Two years after the deadly shootings at Sousse in Tunisia, the walls and the economy of the resort town are still marked by the tragedy while the hotel where the attack took place prepares to re-open.
Bullet holes still pock mark the walls of a side street that leads to a picture-perfect beach in the resort town of Sousse.
This is where a lone gunman was shot dead almost two years ago – but only after he had slaughtered 38 tourists, 30 of them British.
Tunisia’s tourist sector was another casualty of the attack. It used to account for 12% of economic activity. Now the figure has dropped and is closer to 7%.
If the walls – and the economy – still bear the scars, there are visible changes in Sousse.
Heavily armed police officers man permanent checkpoints at access routes to tourist hotels. There are army units on patrol. Vehicles are checked at hotel gates, and guests must pass through metal detectors.
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Tunisia is now “100% safe” for tourists, according to the country’s Investment Minister, Fadel Abdel Kafi.
“We improved our security a lot and we think that tourism will be coming back in the next few months,” Mr Kafi told us.
“We have good indications for summer 2017, and we would be very happy to see British coming back to Tunisia.”
‘Stricter and stronger’
In the year before the attack – which was claimed by so-called Islamic State (IS) – more than 400,000 Britons visited the country. Their absence is keenly felt.
“When will we listen to this language again?” asked a waiter who heard a BBC team speaking English.
“We miss this so much. It sounds like poetry.”
For now the British government is advising tourists against travel to Tunisia, in spite of the country’s security upgrade.
The co-owner of Riu Imperial Marhaba hotel – where the attack happened – admits the improvements came late.
Mohamed Becheur says the turning point should have been in March 2015 when 24 tourists were gunned down in the Bardo Museum in Tunis.
“It should have been stricter and stronger, after the Bardo attack to be honest with you,” said Mr Becheur.
“It should have been. But there is a before 26 June and there is an after. This is not the same country any more.”
It was on that day that a student called Seifeddine Rezgui went on a killing spree. Locals say he was on the loose for about 40 minutes.
The attack could have been stopped right at the outset, according to a Tunisian judge, but armed guards on patrol and nearby police held back.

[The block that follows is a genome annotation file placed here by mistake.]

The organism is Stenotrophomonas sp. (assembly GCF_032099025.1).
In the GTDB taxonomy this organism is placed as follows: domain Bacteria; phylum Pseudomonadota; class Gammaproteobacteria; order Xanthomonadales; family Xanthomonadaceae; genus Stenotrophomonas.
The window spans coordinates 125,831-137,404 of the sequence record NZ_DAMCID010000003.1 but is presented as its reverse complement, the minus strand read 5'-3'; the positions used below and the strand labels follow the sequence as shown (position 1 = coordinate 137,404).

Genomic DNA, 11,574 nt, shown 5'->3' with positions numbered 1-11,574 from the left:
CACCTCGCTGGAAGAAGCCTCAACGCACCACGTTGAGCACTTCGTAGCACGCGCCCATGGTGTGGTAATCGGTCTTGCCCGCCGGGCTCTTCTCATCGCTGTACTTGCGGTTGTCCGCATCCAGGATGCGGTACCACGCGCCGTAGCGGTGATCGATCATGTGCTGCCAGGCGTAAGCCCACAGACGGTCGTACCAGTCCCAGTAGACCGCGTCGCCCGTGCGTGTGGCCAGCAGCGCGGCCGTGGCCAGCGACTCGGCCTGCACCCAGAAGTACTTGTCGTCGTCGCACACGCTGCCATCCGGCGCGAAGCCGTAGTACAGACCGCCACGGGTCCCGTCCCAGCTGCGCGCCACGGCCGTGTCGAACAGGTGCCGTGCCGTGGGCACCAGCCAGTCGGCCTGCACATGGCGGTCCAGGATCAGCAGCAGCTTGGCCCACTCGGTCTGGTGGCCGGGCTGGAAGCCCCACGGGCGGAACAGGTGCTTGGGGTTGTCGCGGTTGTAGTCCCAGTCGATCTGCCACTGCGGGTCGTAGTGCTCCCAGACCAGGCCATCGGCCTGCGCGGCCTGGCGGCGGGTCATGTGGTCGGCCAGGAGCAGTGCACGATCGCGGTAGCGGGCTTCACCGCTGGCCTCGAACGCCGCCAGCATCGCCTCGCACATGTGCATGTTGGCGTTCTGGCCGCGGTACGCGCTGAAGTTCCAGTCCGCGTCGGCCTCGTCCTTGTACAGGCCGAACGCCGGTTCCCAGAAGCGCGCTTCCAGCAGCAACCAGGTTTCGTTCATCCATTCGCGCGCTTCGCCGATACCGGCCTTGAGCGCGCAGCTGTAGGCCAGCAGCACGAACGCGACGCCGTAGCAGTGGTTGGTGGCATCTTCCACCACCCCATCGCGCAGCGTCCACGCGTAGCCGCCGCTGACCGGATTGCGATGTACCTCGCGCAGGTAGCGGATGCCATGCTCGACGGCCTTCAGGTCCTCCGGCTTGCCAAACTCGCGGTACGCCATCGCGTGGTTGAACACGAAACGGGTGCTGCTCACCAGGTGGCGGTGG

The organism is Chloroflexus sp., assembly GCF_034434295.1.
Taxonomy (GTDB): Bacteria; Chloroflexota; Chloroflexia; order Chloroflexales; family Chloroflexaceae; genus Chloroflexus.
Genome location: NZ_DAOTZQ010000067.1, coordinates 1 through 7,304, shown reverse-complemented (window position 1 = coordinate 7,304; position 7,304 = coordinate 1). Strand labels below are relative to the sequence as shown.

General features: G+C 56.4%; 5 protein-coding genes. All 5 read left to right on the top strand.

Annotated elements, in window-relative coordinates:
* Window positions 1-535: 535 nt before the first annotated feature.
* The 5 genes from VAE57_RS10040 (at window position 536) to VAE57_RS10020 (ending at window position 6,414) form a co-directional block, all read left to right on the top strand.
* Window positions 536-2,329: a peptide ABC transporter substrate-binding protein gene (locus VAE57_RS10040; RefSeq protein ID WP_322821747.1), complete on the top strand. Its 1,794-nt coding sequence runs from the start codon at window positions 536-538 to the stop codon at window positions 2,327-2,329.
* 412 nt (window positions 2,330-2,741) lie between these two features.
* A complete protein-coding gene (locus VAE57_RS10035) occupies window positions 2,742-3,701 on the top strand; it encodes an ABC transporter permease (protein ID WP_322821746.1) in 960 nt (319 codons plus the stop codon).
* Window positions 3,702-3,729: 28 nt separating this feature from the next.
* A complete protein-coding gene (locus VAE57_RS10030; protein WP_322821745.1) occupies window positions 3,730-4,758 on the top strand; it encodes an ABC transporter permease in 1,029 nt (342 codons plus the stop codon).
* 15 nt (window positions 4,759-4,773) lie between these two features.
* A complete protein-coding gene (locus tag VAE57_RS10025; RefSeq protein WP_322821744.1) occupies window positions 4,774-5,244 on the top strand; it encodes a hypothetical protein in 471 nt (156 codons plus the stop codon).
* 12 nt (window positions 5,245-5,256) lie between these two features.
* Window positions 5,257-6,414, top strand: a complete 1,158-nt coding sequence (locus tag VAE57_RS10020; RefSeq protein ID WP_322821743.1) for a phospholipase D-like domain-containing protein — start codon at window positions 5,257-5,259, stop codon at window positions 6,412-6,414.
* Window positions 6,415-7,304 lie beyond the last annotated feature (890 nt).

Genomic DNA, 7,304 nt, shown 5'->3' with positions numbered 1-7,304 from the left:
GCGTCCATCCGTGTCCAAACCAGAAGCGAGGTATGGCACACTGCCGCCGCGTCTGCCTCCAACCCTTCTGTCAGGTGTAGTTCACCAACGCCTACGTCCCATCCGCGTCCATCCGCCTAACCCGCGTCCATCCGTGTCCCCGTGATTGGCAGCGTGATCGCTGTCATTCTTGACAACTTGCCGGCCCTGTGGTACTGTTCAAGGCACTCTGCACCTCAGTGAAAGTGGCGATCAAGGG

The judge’s report revealed that one coast guard officer fainted in panic, and members of the tourist police – who were just three minutes away – deliberately delayed their arrival.
In their absence it was left to beach workers like Mahdi Jammelli to chase the killer.
The young Tunisian was selling jet ski rides when he heard the shooting. He ran after the gunman, armed only with two ashtrays.
“At the beginning, I thought the police will come with me,” Mr Jammelli told the BBC.
“We called them when it first happened, but they didn’t come. No-one came, apart from two guards who did nothing. There were three National Guard boats in the sea. They didn’t come until afterwards, when he was killed.”
Mr Jammelli – now jobless – is haunted by what he witnessed, and disappointed by the performance of the police.
“They let us down,” he said.
“Frankly there are a lot of things that could have been done that were not done. It really hurt us, and it hurt Tunisia.”
The killer on the beach was one of an estimated 6,000 Tunisians who joined IS in recent years.
The cradle of the Arab Spring is also the biggest provider of foreign fighters. Now the threat is rebounding on Tunisia.
The interior ministry says about 800 jihadis have returned, and are “on the radar of the authorities”.
‘Better he dies’
A few hours’ drive from Sousse, in a village hollowed out by poverty, we met the father of an IS recruit.
The elderly man, who doesn’t want to be named, says his son went to fight in Libya in 2014. He won’t be welcome if he returns.
“If he comes back, I will kill him myself,” the man said.
“Better he dies, than others die. He used to help me. He had just found a job and I was so happy. But the bad guys came and took him. They brainwashed him. Now I have no son.”
Could one of the returning jihadis be another Seifeddine Rezgui? No-one knows, but Tunisia’s President Beji Caid Essebsi has said they will not all be jailed because “there isn’t enough room”.
Back in Sousse, at Riu Imperial Marhaba hotel, staff are getting ready to re-open in May.
Craftsmen are repairing the elaborate marble flooring. Painters are whitewashing the exterior walls. A metal detector lies waiting in a packing crate, near tables and chairs still wrapped in plastic.
The general manager, Ramzy Kessisa, says those who died here will never be forgotten, but Tunisia is hoping to move on.
“We are getting a new face,” Mr Kessisa said, as he watched earthmovers reshape the front garden.
“We say sorry to all the British people and we hope to see them soon. We need them, and they need our sun.”